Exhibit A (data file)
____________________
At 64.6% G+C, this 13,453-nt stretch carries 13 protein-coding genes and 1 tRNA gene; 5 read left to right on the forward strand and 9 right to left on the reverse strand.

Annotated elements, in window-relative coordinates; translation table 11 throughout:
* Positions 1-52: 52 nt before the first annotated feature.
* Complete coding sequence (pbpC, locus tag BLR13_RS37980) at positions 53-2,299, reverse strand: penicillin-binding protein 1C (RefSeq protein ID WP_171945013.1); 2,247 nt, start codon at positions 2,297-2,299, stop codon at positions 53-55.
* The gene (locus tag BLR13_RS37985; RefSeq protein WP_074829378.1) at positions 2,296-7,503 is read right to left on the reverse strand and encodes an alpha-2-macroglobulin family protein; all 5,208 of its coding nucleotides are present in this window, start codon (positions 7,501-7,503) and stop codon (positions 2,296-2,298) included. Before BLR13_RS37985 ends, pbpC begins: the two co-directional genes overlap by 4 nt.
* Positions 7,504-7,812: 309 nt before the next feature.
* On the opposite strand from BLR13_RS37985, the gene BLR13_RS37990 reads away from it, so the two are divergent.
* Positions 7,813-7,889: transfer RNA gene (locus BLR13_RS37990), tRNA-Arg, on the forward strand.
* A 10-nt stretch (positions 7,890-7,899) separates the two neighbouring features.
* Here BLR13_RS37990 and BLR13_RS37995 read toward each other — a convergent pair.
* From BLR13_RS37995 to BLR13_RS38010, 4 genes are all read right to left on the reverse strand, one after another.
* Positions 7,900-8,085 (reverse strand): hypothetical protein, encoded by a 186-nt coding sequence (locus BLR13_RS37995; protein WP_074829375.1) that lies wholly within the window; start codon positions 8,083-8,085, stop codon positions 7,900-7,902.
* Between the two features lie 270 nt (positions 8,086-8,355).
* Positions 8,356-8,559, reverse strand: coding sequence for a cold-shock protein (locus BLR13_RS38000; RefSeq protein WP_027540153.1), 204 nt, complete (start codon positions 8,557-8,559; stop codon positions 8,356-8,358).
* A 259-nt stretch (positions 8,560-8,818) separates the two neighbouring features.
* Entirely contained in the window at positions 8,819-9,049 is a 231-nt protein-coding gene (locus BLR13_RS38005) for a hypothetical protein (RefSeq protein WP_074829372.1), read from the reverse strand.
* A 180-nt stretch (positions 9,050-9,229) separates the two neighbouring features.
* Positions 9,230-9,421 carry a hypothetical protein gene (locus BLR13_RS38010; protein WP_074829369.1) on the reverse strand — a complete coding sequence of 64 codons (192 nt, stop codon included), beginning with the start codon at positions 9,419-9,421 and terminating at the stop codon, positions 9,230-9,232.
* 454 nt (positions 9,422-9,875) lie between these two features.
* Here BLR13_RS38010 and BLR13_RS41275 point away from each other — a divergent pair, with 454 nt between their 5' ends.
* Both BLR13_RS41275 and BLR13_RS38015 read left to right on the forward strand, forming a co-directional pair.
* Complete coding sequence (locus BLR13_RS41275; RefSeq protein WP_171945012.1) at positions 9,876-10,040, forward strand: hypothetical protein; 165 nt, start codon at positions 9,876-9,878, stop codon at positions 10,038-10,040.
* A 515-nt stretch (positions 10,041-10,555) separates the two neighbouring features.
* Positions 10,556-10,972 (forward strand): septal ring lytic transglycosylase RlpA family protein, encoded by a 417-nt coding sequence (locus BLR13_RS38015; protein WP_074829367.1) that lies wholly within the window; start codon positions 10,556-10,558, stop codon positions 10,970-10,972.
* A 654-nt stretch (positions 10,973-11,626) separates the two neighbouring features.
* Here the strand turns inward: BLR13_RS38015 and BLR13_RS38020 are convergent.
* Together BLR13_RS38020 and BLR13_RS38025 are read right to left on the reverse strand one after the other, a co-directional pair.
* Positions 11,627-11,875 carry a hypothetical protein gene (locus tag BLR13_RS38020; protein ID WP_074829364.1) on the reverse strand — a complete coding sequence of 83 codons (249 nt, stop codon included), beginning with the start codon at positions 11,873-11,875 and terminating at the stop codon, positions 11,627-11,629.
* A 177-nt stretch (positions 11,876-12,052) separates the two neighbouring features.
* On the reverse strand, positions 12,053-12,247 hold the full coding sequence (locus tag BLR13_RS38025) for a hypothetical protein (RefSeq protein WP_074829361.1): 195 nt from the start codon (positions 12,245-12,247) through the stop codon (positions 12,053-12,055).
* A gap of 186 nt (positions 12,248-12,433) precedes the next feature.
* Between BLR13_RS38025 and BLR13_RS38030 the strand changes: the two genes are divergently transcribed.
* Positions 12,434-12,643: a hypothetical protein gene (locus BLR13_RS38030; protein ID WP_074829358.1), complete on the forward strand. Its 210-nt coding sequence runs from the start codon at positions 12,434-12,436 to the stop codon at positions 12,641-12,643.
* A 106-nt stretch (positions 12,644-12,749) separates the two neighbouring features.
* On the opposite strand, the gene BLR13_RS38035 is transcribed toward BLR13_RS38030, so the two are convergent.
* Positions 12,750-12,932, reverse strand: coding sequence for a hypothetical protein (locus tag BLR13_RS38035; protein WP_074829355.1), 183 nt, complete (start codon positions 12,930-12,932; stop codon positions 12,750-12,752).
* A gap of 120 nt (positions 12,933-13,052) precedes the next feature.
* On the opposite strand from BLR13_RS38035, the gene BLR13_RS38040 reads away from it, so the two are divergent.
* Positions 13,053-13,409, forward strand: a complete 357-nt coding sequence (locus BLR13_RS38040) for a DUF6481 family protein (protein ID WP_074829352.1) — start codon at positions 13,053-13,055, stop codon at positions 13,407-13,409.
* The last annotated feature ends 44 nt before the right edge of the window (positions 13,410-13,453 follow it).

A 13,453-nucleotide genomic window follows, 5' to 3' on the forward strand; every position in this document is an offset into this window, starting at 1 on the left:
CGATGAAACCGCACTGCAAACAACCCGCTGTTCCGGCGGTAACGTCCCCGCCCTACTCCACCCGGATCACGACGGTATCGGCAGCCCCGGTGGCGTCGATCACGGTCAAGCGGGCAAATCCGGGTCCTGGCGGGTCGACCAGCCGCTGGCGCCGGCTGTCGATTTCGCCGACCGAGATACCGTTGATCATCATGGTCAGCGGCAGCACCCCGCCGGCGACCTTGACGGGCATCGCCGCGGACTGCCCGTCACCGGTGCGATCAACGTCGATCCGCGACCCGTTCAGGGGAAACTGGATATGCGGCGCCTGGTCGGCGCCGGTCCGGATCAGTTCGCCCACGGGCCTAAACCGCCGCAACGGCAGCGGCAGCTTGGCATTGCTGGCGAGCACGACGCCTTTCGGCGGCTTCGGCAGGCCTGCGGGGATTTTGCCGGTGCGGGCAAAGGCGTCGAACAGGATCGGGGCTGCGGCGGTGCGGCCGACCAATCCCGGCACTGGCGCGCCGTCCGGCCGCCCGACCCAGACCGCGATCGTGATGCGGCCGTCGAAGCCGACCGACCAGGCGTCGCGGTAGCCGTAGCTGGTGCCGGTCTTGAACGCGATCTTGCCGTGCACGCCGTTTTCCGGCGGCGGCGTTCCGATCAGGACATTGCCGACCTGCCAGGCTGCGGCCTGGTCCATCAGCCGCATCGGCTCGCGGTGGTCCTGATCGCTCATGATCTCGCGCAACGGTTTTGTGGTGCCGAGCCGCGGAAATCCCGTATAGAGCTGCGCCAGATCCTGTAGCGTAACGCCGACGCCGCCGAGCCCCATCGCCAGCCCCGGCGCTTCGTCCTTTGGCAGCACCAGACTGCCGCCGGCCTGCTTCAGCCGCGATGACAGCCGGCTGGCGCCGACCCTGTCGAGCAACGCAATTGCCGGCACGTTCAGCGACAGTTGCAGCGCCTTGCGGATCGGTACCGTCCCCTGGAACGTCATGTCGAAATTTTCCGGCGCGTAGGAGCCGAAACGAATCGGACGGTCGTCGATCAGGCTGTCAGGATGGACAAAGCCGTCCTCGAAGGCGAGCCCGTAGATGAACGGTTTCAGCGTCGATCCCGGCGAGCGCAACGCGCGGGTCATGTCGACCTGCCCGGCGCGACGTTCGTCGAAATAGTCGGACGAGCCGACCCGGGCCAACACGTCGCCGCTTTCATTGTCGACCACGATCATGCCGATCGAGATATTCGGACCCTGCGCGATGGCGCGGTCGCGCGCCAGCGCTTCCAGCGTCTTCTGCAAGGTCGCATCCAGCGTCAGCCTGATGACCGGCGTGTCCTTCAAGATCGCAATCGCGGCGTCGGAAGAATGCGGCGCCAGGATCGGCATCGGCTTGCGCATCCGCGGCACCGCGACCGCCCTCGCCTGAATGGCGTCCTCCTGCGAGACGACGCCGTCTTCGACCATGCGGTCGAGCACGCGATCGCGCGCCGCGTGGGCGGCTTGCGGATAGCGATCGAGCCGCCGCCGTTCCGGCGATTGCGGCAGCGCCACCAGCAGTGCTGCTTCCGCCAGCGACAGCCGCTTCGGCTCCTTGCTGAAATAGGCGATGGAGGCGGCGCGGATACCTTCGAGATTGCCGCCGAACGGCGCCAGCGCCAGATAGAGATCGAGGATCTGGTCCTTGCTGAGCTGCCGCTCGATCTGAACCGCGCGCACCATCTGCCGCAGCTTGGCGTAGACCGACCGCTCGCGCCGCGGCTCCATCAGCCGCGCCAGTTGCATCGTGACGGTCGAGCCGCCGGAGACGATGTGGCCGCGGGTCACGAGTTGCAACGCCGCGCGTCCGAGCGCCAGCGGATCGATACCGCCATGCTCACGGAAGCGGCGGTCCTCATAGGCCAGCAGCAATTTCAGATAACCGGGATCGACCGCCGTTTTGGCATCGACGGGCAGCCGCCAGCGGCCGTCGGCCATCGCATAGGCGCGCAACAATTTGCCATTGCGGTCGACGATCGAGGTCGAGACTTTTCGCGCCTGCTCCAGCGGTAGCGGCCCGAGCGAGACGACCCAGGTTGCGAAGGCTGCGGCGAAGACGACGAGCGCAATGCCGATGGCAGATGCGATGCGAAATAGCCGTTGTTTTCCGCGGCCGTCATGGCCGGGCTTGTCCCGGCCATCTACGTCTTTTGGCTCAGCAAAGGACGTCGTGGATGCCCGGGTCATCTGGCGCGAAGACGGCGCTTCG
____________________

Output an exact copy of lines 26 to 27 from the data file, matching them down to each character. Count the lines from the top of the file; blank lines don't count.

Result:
* Here the strand turns inward: BLR13_RS38015 and BLR13_RS38020 are convergent.
* Together BLR13_RS38020 and BLR13_RS38025 are read right to left on the reverse strand one after the other, a co-directional pair.